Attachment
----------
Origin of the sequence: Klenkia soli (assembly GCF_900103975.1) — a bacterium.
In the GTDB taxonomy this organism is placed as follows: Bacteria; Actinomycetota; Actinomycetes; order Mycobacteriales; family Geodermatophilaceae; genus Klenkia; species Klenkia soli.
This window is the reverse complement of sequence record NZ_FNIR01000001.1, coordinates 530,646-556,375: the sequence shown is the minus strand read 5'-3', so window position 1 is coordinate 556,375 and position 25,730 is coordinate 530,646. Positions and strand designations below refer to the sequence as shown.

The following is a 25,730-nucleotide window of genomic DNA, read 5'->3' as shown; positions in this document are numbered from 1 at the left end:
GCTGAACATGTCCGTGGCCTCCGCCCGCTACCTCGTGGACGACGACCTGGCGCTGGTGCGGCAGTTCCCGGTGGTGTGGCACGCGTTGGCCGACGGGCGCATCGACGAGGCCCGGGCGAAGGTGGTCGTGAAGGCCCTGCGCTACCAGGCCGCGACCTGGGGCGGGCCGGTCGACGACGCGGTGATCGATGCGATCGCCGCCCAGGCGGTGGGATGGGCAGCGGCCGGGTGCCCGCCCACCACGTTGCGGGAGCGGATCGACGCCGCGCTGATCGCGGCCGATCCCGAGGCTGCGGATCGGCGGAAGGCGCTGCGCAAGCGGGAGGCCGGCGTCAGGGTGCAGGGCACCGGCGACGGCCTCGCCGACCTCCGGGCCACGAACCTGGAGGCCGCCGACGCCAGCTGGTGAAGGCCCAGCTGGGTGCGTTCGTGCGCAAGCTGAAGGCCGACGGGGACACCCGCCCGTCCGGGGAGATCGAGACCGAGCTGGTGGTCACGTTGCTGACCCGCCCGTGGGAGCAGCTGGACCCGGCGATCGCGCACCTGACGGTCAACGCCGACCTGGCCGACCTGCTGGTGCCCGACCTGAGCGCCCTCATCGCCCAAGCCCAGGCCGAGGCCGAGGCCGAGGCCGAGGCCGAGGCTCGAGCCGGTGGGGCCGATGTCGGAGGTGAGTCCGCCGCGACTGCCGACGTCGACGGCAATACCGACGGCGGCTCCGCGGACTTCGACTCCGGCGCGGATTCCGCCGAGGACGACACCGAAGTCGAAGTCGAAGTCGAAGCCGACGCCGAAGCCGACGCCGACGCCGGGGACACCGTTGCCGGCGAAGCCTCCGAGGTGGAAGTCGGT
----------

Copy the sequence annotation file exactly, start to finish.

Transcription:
Origin of the sequence: Klenkia soli (assembly GCF_900103975.1) — a bacterium.
In the GTDB taxonomy this organism is placed as follows: Bacteria; Actinomycetota; Actinomycetes; order Mycobacteriales; family Geodermatophilaceae; genus Klenkia; species Klenkia soli.
This window is the reverse complement of sequence record NZ_FNIR01000001.1, coordinates 530,646-556,375: the sequence shown is the minus strand read 5'-3', so window position 1 is coordinate 556,375 and position 25,730 is coordinate 530,646. Positions and strand designations below refer to the sequence as shown.

The following is a 25,730-nucleotide window of genomic DNA, read 5'->3' as shown; positions in this document are numbered from 1 at the left end:
GCTGAACATGTCCGTGGCCTCCGCCCGCTACCTCGTGGACGACGACCTGGCGCTGGTGCGGCAGTTCCCGGTGGTGTGGCACGCGTTGGCCGACGGGCGCATCGACGAGGCCCGGGCGAAGGTGGTCGTGAAGGCCCTGCGCTACCAGGCCGCGACCTGGGGCGGGCCGGTCGACGACGCGGTGATCGATGCGATCGCCGCCCAGGCGGTGGGATGGGCAGCGGCCGGGTGCCCGCCCACCACGTTGCGGGAGCGGATCGACGCCGCGCTGATCGCGGCCGATCCCGAGGCTGCGGATCGGCGGAAGGCGCTGCGCAAGCGGGAGGCCGGCGTCAGGGTGCAGGGCACCGGCGACGGCCTCGCCGACCTCCGGGCCACGAACCTGGAGGCCGCCGACGCCAGCTGGTGAAGGCCCAGCTGGGTGCGTTCGTGCGCAAGCTGAAGGCCGACGGGGACACCCGCCCGTCCGGGGAGATCGAGACCGAGCTGGTGGTCACGTTGCTGACCCGCCCGTGGGAGCAGCTGGACCCGGCGATCGCGCACCTGACGGTCAACGCCGACCTGGCCGACCTGCTGGTGCCCGACCTGAGCGCCCTCATCGCCCAAGCCCAGGCCGAGGCCGAGGCCGAGGCCGAGGCCGAGGCTCGAGCCGGTGGGGCCGATGTCGGAGGTGAGTCCGCCGCGACTGCCGACGTCGACGGCAATACCGACGGCGGCTCCGCGGACTTCGACTCCGGCGCGGATTCCGCCGAGGACGACACCGAAGTCGAAGTCGAAGTCGAAGCCGACGCCGAAGCCGACGCCGACGCCGGGGACACCGTTGCCGGCGAAGCCTCCGAGGTGGAAGTCGGT